Several players, like Matt Kemp and Jacoby Ellsbury, had huge years in 2011, leading many fantasy teams to league championships.
But, don’t count on these guys to put up similar numbers in 2012.
Some players simply aren't capable of matching last season's production again.
That doesn't mean you shouldn't draft them. It just means you shouldn't draft them as high as they are being projected.
Let's take a look at five of these players now.
Alex Gordon seemingly put everything together in 2011, finally producing in the way the Royals expected when they drafted him.
He set a career high in batting average (.303), home runs (23) and RBI (87).
He may have finally turned a corner and become a more consistent player, but don't expect him to match his 2011 numbers again.
I see him falling closer to his career .262 batting average, which would mean less homers and RBI too.
If Robin Ventura moves Paul Konerko back to the fourth spot in the lineup, his production will go down as a result of fewer at-bats.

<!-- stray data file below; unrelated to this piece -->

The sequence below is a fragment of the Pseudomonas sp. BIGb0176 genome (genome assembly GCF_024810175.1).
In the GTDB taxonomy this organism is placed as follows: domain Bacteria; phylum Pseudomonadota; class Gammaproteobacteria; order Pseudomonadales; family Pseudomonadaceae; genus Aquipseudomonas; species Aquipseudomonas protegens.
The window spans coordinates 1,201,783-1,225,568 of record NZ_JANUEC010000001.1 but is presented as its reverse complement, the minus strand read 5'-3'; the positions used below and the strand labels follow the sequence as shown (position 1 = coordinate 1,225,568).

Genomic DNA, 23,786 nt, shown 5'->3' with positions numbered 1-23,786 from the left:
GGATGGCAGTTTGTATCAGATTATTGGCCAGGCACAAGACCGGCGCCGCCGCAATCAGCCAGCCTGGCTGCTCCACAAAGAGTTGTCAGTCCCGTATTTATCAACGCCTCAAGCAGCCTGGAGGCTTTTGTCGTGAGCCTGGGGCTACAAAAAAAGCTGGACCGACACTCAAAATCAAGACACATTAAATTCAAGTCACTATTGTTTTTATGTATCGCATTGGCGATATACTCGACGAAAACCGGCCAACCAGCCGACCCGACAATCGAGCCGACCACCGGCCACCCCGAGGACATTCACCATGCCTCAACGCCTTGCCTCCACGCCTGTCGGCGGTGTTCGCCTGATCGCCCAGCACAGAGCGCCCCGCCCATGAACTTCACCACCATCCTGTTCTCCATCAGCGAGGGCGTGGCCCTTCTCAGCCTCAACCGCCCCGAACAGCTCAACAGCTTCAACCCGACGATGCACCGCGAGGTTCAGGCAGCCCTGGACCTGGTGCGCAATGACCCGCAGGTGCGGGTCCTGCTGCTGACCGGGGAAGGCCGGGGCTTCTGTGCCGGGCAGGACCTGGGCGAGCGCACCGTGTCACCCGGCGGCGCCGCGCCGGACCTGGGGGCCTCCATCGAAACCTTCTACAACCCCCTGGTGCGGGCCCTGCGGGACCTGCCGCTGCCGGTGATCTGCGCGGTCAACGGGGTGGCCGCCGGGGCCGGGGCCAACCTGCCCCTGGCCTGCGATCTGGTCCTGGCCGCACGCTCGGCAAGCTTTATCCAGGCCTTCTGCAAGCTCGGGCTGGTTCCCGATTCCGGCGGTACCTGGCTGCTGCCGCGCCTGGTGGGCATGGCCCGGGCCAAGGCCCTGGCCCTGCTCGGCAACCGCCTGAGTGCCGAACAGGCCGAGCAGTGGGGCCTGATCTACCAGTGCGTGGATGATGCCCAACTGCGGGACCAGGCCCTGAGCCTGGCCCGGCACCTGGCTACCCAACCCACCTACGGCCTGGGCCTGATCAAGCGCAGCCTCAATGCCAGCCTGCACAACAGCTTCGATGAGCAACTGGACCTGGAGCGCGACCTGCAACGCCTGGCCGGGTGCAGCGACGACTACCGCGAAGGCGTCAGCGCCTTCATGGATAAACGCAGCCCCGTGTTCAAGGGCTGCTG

But, Konerko is also getting old (he’s 36 as of March 5) and can’t keep delaying the inevitable decline forever.
With inconsistent players like Adam Dunn and Alex Rios expected to protect him in the lineup, it’s also likely that Konerko won’t see nearly as many good pitches this year.
Lance Berkman proved to everyone that he could still play in 2011, hitting 31 home runs and driving in 94 runs for the World Series champions.
But, with Albert Pujols gone, pitchers will be focusing on getting Berkman out more often.
Plus, Berkman is 36 now, and he’s bound to start slowing down eventually. I wouldn’t draft him before the 10th round this year.
Jacoby Ellsbury hit 32 home runs in 2011. In his previous four seasons, he hit 20 home runs total.
Basically, don’t expect Ellsbury to come anywhere close to his 2011 production in 2012.
He might hit 20 home runs, but 32 would be a huge surprise.
He'll still be fast though, so draft him if you need steals.
Matt Kemp had an amazing year in 2011, hitting 39 home runs, driving in 126 runs, stealing 40 bases and hitting .324.
But, the 2012 Dodgers’ lineup will be even weaker than the 2011 version, meaning Kemp will have fewer opportunities to drive in runs.
If having to share a lineup with James Loney, Mark Ellis, Jerry Sands, Juan Uribe and A.J. Ellis makes Kemp start to get frustrated, he could end up trying too hard and hurting his fantasy numbers.
Or, he could lose focus playing for a losing team and experience a production drop that way.